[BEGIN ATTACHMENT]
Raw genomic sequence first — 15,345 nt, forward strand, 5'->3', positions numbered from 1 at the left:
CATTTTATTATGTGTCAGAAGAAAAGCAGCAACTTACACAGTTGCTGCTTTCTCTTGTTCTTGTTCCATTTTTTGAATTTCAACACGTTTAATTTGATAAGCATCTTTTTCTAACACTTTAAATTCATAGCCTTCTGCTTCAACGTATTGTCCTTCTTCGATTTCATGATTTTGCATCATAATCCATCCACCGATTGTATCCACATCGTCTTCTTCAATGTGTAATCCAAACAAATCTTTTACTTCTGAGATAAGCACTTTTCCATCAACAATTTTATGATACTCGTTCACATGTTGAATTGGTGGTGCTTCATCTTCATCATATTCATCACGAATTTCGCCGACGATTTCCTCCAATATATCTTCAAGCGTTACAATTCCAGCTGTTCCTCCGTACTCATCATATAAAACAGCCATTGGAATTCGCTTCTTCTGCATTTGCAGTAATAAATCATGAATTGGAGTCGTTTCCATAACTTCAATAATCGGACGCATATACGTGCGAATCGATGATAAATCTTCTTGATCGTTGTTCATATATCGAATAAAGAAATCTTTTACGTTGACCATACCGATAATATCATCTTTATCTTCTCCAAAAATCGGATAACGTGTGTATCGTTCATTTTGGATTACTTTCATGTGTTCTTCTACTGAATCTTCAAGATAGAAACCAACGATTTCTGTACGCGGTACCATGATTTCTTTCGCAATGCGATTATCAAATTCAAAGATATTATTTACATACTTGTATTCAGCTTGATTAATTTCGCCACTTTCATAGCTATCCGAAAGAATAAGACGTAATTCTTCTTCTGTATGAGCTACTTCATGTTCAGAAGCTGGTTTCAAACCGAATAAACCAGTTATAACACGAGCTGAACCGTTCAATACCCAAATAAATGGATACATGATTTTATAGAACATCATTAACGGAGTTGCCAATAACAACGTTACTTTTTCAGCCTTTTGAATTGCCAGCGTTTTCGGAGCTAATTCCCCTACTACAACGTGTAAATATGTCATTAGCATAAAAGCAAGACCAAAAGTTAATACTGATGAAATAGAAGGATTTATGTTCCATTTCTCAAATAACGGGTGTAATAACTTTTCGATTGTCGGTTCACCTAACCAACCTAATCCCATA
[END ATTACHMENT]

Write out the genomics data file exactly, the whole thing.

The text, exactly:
Raw genomic sequence first — 15,345 nt, forward strand, 5'->3', positions numbered from 1 at the left:
CATTTTATTATGTGTCAGAAGAAAAGCAGCAACTTACACAGTTGCTGCTTTCTCTTGTTCTTGTTCCATTTTTTGAATTTCAACACGTTTAATTTGATAAGCATCTTTTTCTAACACTTTAAATTCATAGCCTTCTGCTTCAACGTATTGTCCTTCTTCGATTTCATGATTTTGCATCATAATCCATCCACCGATTGTATCCACATCGTCTTCTTCAATGTGTAATCCAAACAAATCTTTTACTTCTGAGATAAGCACTTTTCCATCAACAATTTTATGATACTCGTTCACATGTTGAATTGGTGGTGCTTCATCTTCATCATATTCATCACGAATTTCGCCGACGATTTCCTCCAATATATCTTCAAGCGTTACAATTCCAGCTGTTCCTCCGTACTCATCATATAAAACAGCCATTGGAATTCGCTTCTTCTGCATTTGCAGTAATAAATCATGAATTGGAGTCGTTTCCATAACTTCAATAATCGGACGCATATACGTGCGAATCGATGATAAATCTTCTTGATCGTTGTTCATATATCGAATAAAGAAATCTTTTACGTTGACCATACCGATAATATCATCTTTATCTTCTCCAAAAATCGGATAACGTGTGTATCGTTCATTTTGGATTACTTTCATGTGTTCTTCTACTGAATCTTCAAGATAGAAACCAACGATTTCTGTACGCGGTACCATGATTTCTTTCGCAATGCGATTATCAAATTCAAAGATATTATTTACATACTTGTATTCAGCTTGATTAATTTCGCCACTTTCATAGCTATCCGAAAGAATAAGACGTAATTCTTCTTCTGTATGAGCTACTTCATGTTCAGAAGCTGGTTTCAAACCGAATAAACCAGTTATAACACGAGCTGAACCGTTCAATACCCAAATAAATGGATACATGATTTTATAGAACATCATTAACGGAGTTGCCAATAACAACGTTACTTTTTCAGCCTTTTGAATTGCCAGCGTTTTCGGAGCTAATTCCCCTACTACAACGTGTAAATATGTCATTAGCATAAAAGCAAGACCAAAAGTTAATACTGATGAAATAGAAGGATTTATGTTCCATTTCTCAAATAACGGGTGTAATAACTTTTCGATTGTCGGTTCACCTAACCAACCTAATCCCATA